"They controlled MTV, they controlled radio, they controlled the outlets that amplified that opportunity for your music to shine," he said during a podcast with Trapital. "And they no longer have that control. Now, an artist finds an audience before they find a record company. These shifts are what has driven the creator economy, where now, all I need is the tools to amplify, I may need a micro loan, I may need promotion, but I certainly don’t need to give up my intellectual property in exchange for your access to an audience. Those days are gone."

With Stoute having enticed the likes of MAVI into his camp and Youngboy seemingly eager to get a slice, it’d appear that Stoute is just waiting for that one big breakout artist– which was initially intended to come in the form of NLE Choppa before he then signed with Warner– to take off for this platform to flourish.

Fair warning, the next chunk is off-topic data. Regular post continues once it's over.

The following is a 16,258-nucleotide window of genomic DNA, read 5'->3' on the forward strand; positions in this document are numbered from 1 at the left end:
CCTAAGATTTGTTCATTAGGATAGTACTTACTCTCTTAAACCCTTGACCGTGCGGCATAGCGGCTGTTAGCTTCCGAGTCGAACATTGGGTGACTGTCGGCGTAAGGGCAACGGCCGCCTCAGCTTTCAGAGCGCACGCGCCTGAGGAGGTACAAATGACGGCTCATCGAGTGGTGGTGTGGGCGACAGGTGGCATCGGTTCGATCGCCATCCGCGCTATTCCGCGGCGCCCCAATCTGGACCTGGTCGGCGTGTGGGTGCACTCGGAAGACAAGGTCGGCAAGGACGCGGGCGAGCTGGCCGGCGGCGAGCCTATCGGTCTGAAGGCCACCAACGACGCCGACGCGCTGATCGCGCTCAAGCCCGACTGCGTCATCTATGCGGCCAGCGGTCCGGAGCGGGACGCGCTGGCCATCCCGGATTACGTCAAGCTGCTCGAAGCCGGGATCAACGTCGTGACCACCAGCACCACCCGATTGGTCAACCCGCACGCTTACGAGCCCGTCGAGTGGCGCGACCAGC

Meanwhile, for AWAL, President Paul Hitchman believes that they’ve already demonstrated why their system works through their work with critically acclaimed British MC Little Simz.

"I think what’s come to the fore in the last couple of years is the fresher, newer concept of the independent artist," he told Music Week, "and Simz absolutely defines that. She’s creatively in control and, from a business perspective, she’s in charge. She owns her own rights, we’re there to support and partner with her, and we see it as a true partnership."

With her latest album, Sometimes I Might Be Introvert, reaching number 4 on the UK charts, Simz’ appeal and renown goes way beyond anything that a major label could formulate and her freedom allows her to make the artistic statement that she intended.